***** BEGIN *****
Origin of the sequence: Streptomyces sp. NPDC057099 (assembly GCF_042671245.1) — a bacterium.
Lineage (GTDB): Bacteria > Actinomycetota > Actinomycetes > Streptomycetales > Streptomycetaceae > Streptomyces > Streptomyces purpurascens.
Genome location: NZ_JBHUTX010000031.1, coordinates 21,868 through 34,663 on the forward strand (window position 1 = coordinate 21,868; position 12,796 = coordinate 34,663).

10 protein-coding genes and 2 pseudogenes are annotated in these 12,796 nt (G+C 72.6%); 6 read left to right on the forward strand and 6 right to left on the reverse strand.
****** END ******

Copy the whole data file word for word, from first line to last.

Origin of the sequence: Streptomyces sp. NPDC057099 (assembly GCF_042671245.1) — a bacterium.
Lineage (GTDB): Bacteria > Actinomycetota > Actinomycetes > Streptomycetales > Streptomycetaceae > Streptomyces > Streptomyces purpurascens.
Genome location: NZ_JBHUTX010000031.1, coordinates 21,868 through 34,663 on the forward strand (window position 1 = coordinate 21,868; position 12,796 = coordinate 34,663).

10 protein-coding genes and 2 pseudogenes are annotated in these 12,796 nt (G+C 72.6%); 6 read left to right on the forward strand and 6 right to left on the reverse strand.